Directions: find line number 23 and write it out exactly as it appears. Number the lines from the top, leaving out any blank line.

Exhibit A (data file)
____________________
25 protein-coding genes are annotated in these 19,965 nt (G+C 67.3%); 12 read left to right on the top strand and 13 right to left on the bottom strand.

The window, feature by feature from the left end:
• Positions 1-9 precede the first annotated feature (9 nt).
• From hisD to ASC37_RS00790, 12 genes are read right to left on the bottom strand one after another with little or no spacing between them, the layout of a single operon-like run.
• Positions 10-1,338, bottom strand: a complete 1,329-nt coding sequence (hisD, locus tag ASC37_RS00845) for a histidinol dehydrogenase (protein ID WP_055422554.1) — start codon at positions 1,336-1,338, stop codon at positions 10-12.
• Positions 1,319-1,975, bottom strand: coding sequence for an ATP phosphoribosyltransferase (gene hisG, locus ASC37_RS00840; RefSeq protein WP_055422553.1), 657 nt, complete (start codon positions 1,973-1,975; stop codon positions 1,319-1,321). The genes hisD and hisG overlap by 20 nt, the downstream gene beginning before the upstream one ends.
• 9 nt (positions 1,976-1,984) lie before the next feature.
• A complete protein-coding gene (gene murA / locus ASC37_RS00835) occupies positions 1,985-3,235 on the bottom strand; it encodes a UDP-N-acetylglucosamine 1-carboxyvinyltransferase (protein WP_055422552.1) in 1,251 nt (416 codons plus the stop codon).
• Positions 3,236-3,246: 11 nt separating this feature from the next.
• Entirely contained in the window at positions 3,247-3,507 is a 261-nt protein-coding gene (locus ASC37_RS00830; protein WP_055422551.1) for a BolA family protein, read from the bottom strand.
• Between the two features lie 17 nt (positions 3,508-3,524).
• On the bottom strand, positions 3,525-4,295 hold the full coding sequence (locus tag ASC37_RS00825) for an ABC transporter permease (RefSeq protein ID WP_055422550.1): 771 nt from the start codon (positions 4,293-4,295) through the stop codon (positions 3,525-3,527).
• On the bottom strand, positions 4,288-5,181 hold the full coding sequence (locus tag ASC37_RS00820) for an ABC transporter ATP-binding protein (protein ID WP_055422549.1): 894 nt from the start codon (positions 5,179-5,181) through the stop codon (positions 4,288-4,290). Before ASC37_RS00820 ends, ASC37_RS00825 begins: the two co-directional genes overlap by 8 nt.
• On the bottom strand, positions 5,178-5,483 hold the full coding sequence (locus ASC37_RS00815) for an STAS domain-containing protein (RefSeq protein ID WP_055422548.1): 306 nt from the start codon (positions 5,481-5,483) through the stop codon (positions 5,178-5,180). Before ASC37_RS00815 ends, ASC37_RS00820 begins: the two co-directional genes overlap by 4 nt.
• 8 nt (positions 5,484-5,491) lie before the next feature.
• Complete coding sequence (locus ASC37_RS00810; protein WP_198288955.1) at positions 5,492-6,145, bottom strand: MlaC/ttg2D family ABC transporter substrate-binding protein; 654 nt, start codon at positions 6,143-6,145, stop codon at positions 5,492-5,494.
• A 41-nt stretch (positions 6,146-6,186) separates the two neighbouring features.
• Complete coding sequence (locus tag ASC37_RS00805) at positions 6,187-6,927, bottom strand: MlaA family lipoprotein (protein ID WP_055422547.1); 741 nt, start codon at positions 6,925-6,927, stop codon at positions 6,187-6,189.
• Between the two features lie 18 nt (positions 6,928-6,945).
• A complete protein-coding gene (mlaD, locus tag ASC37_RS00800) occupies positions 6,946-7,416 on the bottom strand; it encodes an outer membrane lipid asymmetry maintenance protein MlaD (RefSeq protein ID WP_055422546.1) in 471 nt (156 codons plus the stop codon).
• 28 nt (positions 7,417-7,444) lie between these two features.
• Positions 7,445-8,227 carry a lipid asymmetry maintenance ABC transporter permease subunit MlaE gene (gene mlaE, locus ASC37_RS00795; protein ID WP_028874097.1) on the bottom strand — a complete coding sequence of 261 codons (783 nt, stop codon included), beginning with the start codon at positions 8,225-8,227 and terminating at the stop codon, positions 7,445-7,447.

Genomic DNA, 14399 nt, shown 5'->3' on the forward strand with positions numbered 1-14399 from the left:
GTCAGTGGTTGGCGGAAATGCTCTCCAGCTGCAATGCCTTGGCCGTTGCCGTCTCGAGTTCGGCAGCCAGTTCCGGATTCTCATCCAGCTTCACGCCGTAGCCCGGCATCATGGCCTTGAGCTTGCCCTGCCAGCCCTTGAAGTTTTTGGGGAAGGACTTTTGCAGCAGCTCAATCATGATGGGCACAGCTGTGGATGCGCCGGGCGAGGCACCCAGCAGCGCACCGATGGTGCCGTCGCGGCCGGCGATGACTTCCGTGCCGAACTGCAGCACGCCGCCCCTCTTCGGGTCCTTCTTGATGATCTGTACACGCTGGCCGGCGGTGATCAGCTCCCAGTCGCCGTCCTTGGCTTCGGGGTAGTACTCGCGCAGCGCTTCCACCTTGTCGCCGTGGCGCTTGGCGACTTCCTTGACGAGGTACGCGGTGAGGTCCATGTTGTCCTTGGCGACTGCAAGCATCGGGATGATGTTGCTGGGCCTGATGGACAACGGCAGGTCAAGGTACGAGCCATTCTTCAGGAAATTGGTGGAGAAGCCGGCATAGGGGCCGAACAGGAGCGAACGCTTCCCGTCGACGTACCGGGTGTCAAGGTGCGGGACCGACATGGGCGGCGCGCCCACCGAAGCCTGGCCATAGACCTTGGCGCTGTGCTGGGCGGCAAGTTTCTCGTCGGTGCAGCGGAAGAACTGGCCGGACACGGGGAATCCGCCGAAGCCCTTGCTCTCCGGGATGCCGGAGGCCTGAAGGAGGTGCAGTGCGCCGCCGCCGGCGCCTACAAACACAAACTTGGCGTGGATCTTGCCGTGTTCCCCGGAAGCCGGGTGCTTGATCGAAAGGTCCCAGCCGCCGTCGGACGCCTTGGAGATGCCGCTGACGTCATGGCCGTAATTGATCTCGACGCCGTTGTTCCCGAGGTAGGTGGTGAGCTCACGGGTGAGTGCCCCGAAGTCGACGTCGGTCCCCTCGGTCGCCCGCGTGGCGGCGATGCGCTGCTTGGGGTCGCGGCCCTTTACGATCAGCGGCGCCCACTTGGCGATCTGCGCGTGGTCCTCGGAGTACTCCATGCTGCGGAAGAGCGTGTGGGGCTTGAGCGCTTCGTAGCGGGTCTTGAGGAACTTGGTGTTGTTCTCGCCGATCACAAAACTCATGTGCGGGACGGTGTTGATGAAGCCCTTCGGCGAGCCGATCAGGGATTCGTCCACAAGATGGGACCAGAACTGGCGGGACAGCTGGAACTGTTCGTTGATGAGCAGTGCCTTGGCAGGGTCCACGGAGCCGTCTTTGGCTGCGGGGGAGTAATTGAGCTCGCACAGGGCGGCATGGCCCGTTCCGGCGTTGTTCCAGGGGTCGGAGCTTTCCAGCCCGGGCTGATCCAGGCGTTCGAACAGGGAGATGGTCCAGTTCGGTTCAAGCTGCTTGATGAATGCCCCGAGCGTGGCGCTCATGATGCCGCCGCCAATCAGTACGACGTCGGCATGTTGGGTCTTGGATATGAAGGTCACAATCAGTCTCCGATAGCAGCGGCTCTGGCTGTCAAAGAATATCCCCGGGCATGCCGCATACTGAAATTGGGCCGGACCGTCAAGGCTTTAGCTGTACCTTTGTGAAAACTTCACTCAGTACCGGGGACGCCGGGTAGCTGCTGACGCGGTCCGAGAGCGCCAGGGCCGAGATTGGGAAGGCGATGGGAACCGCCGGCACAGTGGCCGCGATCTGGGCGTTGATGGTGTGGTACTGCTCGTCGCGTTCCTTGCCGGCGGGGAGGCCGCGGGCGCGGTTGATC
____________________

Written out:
Genomic DNA, 14399 nt, shown 5'->3' on the forward strand with positions numbered 1-14399 from the left: